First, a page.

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ISI entitled to immunity in 26/11 case: US

Anirban Bhaumik, New Delhi, Dec 19, 2012, DHNS: 0:52 IST
Notwithstanding hyperbole over US-India counterterrorism partnership, Washington on Wednesday disappointed New Delhi and moved to give immunity to Pakistan’s Inter Services Intelligence (ISI) and its former top officials from a lawsuit that was filed in a New York court in connection with the 26/11 terrorist attacks in Mumbai.

New Delhi expressed its “serious disappointment” over the US government’s position that Pakistan’s ISI and its former chiefs Ahmed Shuja Pasha and Nadeem Taj “enjoy immunity” in a civil suit filed against them in connection with the November 26-28, 2008 attacks in Mumbai.

“The leadership of the US has publicly stated its commitment to counter terrorism, to dismantle terrorist infrastructure in Pakistan and to bring those responsible for the Mumbai terror attacks to justice. In this context the decision of the US authorities in this case is a cause of serious disappointment,” Syed Akbaruddin, official spokesperson of the Ministry of External Affairs, said in New Delhi.

The lawsuit was filed in the US Federal Court in the Eastern District of New York by the relatives of the 26/11 victims Gavriel Noah Holtzberg and his wife Rivka, alleging that the ISI provided support to the terrorist outfit Lashkar-e-Toiba to carry out the November 26, 2008 attacks in Mumbai.

James P Kriendler, the lawyer representing the relatives of the two victims, told Deccan Herald that the US government’s position would surely weaken the case against the ISI and its former chiefs. “It undoubtedly weakens the case. But we are exploring the options available to us and we will continue to fight to pursue the case for the US citizens who were killed by the terrorists in Mumbai,” Kriendler said over phone from New York on Wednesday.

Holtzberg, a rabbi from Brooklyn in New York, and his pregnant wife, Rivka, were killed by terrorists at Chabad Lubavitch in Mumbai during the 26/11 attacks.

On November 19, 2010, Holtzbergs’ relatives, represented by law firm Kriendler & Kreindler LLP, filed the civil suit against the plotters and perpetrators of the terrorist attack and their supporters. Apart from the LeT, the Inter Services Intelligence, its current chief Ahmed Shuja Pasha and his predecessor Nadeem Taj as well as Major Iqbal and Major Ali (both understood to be officials of the spy agency of Pakistan) are defendants in the case.

But the US government has now filed a 12-page affidavit in the court stating that the ISI was entitled to immunity, because it was part of a foreign State within the meaning of the US Foreign Sovereign Immunities Act. “Furthermore, the Department of State has determined that former Directors General (of the ISI) Pasha and Taj are immune because plaintiffs’ allegations relate to acts that these defendants allegedly took in their official capacities as directors of an entity that is undeniably a fundamental part of the Government of Pakistan,” Stuart Delery, the Principal Deputy Assistant Attorney General of the American Government, stated in the affidavit to the court.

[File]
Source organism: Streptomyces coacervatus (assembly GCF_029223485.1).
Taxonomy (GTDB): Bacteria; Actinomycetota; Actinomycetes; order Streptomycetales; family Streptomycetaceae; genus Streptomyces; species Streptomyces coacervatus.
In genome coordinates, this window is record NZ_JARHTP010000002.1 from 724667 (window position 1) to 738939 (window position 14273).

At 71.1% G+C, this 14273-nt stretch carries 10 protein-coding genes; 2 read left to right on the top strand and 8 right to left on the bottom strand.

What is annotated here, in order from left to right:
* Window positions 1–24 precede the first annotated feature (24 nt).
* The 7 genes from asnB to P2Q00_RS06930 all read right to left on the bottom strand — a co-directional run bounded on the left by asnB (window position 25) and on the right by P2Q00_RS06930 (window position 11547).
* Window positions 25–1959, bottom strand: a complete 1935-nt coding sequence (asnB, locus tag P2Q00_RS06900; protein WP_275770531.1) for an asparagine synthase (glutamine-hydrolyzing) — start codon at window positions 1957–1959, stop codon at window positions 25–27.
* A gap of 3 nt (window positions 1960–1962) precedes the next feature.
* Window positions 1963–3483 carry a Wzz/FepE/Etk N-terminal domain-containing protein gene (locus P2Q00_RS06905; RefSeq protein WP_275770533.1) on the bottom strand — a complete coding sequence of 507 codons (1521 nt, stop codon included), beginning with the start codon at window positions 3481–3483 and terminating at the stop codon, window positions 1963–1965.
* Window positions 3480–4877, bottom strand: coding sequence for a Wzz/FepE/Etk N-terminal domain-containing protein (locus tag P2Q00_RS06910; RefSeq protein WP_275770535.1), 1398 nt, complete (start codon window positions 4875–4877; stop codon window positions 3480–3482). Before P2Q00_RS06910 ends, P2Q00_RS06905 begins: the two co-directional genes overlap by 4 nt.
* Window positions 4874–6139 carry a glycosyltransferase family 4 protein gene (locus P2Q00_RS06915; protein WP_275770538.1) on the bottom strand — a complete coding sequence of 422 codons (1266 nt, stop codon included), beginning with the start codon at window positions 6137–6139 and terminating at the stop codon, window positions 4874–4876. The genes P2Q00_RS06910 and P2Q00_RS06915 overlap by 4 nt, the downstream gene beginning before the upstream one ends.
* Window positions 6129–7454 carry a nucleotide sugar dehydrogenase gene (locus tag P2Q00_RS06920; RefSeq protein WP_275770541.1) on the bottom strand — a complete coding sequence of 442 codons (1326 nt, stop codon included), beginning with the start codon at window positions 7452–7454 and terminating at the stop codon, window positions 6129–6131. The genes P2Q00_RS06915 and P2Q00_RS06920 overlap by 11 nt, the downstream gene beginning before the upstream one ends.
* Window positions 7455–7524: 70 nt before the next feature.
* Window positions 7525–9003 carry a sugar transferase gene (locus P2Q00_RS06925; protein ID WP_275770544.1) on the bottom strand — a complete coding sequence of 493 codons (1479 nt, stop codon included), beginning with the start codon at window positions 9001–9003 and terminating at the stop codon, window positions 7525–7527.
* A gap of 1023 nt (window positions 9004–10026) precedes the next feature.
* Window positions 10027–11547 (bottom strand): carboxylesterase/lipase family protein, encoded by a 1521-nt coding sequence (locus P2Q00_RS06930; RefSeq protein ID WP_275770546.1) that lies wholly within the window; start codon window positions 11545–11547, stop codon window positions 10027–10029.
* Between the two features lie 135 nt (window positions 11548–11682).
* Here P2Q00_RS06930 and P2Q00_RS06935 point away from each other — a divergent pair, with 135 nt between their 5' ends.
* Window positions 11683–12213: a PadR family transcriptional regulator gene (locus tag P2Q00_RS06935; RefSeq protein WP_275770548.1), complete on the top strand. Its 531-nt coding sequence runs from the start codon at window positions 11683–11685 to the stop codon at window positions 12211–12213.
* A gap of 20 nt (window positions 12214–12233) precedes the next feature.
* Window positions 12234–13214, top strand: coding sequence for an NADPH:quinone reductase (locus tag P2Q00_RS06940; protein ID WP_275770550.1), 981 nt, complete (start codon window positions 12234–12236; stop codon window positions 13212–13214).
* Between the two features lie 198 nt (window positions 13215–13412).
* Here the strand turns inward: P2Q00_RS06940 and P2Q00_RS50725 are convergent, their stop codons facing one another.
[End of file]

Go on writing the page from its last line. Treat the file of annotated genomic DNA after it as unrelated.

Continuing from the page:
“We have been arguing that the ISI acted on its own and out of the control of the Government (of Pakistan) to support the LeT in the attacks in Mumbai and thus cannot enjoy immunity. But the position taken by the US government has indeed caused a setback for us,” said Kriendler.India on Wednesday strongly reacted to the US government’s move and said that “any organisation, State or non-State,” could not enjoy immunity if it was sponsoring terrorism. “For India, it remains of vital importance that justice is done and that those who organized and perpetrated this horrible crime be brought to justice, irrespective of the jurisdiction under which they may reside or be operating,” said Akbaruddin. “Our position has been made known to the US consistently.”

The US court had last year summoned Pasha and Taj. But the ISI had moved the court seeking dismissal of the lawsuit, claiming that the agency was a part of Pakistan government and hence it and its directors were immune from any legal action in the US.

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